Obama's Friends and Foes in Congress

The president's bold agenda faces cheers—and jeers—from Capitol Hill.

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On the other side of the aisle, most Republicans have turned a cold shoulder to Obama's attempts at political courtship. Saying they're more than the "Party of No," they've begun pitching policy alternatives, though shrunken minorities in both houses make it difficult for their ideas to gain traction. Their attack machine, though, has been roaring practically 24-7.

Senate Minority Leader Mitch McConnell of Kentucky. The head of a caucus that has dropped to 40 members, the Republican leader regularly takes aim at the White House. His mantra on Obama's $3.5 trillion budget proposal is "It spends too much, taxes too much, and borrows too much." The line was widely parroted by GOP lawmakers in both chambers. He and House Minority Leader John Boehner meet weekly, and their staffs are in constant contact. Often they'll target areas where they perceive Obama as weak: spending, record deficits, pork projects in the $787 billion stimulus, and closing the Guantánamo Bay prison. McConnell, 67, a methodical, cool-under-pressure player who was elected to the Senate in 1984, is quick to point out that neither party has had a filibuster-proof 60 seats during his tenure. But if defections on key votes give him heartburn, Specter's exit had him fuming, and the Minnesota contest could give Democrats 60.

House Minority Leader John Boehner of Ohio. An impulsive gesture, or planned political theater? You be the judge. Check out Boehner on YouTube on February 13, when he held a stack of papers constituting the 1,100-page stimulus and charged that not a single member of Congress had read the bill as the vote neared. "What happened to the promise that we're going to let the American people see what's in the bill for 48 hours?" he roared, dropping the stack on the floor in disgust. Before long, the YouTube spot had 472,678 viewings.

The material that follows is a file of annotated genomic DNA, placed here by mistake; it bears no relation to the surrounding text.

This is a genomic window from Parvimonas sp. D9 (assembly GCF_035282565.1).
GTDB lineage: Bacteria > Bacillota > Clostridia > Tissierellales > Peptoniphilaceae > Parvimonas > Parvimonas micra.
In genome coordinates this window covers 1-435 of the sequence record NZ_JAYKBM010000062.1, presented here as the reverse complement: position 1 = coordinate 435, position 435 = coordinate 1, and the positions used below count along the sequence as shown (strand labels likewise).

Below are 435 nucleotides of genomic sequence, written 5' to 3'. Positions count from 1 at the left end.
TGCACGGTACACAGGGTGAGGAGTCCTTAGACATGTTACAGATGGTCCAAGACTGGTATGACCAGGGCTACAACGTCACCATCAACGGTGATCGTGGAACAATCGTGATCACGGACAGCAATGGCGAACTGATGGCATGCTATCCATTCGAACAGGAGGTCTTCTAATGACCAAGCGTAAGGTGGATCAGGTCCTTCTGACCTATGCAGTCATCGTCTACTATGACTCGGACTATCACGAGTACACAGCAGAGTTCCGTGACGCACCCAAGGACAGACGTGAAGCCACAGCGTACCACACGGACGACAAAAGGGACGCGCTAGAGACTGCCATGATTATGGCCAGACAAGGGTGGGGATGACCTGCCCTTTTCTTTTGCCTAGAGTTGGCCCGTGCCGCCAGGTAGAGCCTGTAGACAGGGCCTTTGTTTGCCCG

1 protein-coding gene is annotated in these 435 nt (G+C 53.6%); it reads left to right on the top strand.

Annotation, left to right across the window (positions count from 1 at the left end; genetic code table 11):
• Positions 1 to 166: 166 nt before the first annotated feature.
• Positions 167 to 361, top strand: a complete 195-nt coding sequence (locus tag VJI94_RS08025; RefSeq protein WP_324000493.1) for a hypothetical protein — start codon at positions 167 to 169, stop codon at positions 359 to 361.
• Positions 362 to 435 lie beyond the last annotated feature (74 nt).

Boehner, 59, a perpetually tanned golfer and fixture on the talk shows, says that he wants the GOP to be the "party of better solutions." Though he has been a guest at Obama's White House, he's not smitten. "It's better than nothing, but thus far the outreach hasn't extended to working with Republicans on policy," an aide says.

House Minority Whip Eric Cantor of Virginia. The Richmond conservative saw to it that not a single House Republican voted for the stimulus. Cantor, 45, entered Congress in 2001 and now holds the No. 2 spot among House Republicans. He's promoting what he calls an "entrepreneurial insurgency" by offering policy alternatives. He may speak with a Southern drawl, but his genteel exterior conceals a street fighter within.

House Republican Conference Chairman Mike Pence of Indiana. Once a conservative talk-radio host, Pence, 49, elected in 2000, is never at a loss for words. Ranked third in the House GOP leadership, Pence tried to distance himself from Rush Limbaugh's comment that he hopes Obama fails because of his "socialist" policies, but the lawmaker said he agreed with the talk giant's condemnation of those policies. And he tore into Obama for shaking Venezuelan President Hugo Chávez's hand, slamming Chávez as a "virulent, anti-American, socialist dictator."

House Republican Steve King of Iowa. A reliable loose cannon, King, 59, saw his name identification soar when he warned that if Obama were elected, radical Islamists "will be dancing in the streets in greater numbers than they did on September 11." Next, the four-term lawmaker questioned Obama's using his full name, including the middle name, Hussein, at his swearing-in. Since such remarks can backfire, some Demo-crats regard King as the gift that keeps on giving.